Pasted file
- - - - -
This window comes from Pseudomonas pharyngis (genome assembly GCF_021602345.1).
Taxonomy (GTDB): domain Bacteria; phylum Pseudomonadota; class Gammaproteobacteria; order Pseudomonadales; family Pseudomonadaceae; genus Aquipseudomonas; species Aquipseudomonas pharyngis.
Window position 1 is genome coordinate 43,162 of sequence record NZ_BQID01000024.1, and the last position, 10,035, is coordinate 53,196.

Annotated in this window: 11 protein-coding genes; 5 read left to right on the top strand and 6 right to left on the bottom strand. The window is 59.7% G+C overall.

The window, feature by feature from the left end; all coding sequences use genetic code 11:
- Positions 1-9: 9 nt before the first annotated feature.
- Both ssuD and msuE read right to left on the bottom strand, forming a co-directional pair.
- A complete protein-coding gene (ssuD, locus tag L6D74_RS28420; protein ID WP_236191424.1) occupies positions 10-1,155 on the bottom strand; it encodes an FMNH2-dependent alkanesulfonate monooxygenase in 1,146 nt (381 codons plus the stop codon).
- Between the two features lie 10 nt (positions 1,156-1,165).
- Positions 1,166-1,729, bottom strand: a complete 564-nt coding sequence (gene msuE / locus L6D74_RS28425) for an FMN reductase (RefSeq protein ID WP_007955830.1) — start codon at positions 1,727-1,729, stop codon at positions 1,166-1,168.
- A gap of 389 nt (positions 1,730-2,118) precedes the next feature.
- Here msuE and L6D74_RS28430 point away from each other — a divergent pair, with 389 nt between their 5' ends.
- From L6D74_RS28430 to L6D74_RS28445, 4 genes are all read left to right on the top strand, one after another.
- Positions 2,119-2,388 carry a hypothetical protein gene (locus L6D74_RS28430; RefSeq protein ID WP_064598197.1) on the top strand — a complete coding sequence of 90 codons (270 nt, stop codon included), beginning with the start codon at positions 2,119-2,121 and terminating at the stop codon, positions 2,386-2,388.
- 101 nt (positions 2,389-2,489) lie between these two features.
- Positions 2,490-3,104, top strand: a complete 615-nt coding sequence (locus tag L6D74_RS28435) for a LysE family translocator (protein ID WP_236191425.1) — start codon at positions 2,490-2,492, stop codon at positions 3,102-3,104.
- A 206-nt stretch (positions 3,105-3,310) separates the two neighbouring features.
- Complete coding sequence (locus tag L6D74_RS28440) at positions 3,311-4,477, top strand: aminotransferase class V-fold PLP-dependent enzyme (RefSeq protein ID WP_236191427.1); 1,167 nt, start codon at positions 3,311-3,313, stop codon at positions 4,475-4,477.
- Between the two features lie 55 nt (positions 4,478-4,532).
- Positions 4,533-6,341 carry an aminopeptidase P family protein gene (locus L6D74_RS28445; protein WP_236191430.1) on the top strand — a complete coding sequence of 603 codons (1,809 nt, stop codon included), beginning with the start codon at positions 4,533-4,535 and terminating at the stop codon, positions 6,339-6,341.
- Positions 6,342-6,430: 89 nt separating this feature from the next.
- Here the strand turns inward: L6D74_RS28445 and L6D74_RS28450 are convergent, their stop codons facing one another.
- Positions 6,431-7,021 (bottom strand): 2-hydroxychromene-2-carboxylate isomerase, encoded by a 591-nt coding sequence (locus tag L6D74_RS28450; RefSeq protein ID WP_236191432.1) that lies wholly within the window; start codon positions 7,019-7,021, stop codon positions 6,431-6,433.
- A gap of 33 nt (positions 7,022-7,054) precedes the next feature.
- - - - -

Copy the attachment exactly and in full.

This window comes from Pseudomonas pharyngis (genome assembly GCF_021602345.1).
Taxonomy (GTDB): domain Bacteria; phylum Pseudomonadota; class Gammaproteobacteria; order Pseudomonadales; family Pseudomonadaceae; genus Aquipseudomonas; species Aquipseudomonas pharyngis.
Window position 1 is genome coordinate 43,162 of sequence record NZ_BQID01000024.1, and the last position, 10,035, is coordinate 53,196.

Annotated in this window: 11 protein-coding genes; 5 read left to right on the top strand and 6 right to left on the bottom strand. The window is 59.7% G+C overall.

The window, feature by feature from the left end; all coding sequences use genetic code 11:
- Positions 1-9: 9 nt before the first annotated feature.
- Both ssuD and msuE read right to left on the bottom strand, forming a co-directional pair.
- A complete protein-coding gene (ssuD, locus tag L6D74_RS28420; protein ID WP_236191424.1) occupies positions 10-1,155 on the bottom strand; it encodes an FMNH2-dependent alkanesulfonate monooxygenase in 1,146 nt (381 codons plus the stop codon).
- Between the two features lie 10 nt (positions 1,156-1,165).
- Positions 1,166-1,729, bottom strand: a complete 564-nt coding sequence (gene msuE / locus L6D74_RS28425) for an FMN reductase (RefSeq protein ID WP_007955830.1) — start codon at positions 1,727-1,729, stop codon at positions 1,166-1,168.
- A gap of 389 nt (positions 1,730-2,118) precedes the next feature.
- Here msuE and L6D74_RS28430 point away from each other — a divergent pair, with 389 nt between their 5' ends.
- From L6D74_RS28430 to L6D74_RS28445, 4 genes are all read left to right on the top strand, one after another.
- Positions 2,119-2,388 carry a hypothetical protein gene (locus L6D74_RS28430; RefSeq protein ID WP_064598197.1) on the top strand — a complete coding sequence of 90 codons (270 nt, stop codon included), beginning with the start codon at positions 2,119-2,121 and terminating at the stop codon, positions 2,386-2,388.
- 101 nt (positions 2,389-2,489) lie between these two features.
- Positions 2,490-3,104, top strand: a complete 615-nt coding sequence (locus tag L6D74_RS28435) for a LysE family translocator (protein ID WP_236191425.1) — start codon at positions 2,490-2,492, stop codon at positions 3,102-3,104.
- A 206-nt stretch (positions 3,105-3,310) separates the two neighbouring features.
- Complete coding sequence (locus tag L6D74_RS28440) at positions 3,311-4,477, top strand: aminotransferase class V-fold PLP-dependent enzyme (RefSeq protein ID WP_236191427.1); 1,167 nt, start codon at positions 3,311-3,313, stop codon at positions 4,475-4,477.
- Between the two features lie 55 nt (positions 4,478-4,532).
- Positions 4,533-6,341 carry an aminopeptidase P family protein gene (locus L6D74_RS28445; protein WP_236191430.1) on the top strand — a complete coding sequence of 603 codons (1,809 nt, stop codon included), beginning with the start codon at positions 4,533-4,535 and terminating at the stop codon, positions 6,339-6,341.
- Positions 6,342-6,430: 89 nt separating this feature from the next.
- Here the strand turns inward: L6D74_RS28445 and L6D74_RS28450 are convergent, their stop codons facing one another.
- Positions 6,431-7,021 (bottom strand): 2-hydroxychromene-2-carboxylate isomerase, encoded by a 591-nt coding sequence (locus tag L6D74_RS28450; RefSeq protein ID WP_236191432.1) that lies wholly within the window; start codon positions 7,019-7,021, stop codon positions 6,431-6,433.
- A gap of 33 nt (positions 7,022-7,054) precedes the next feature.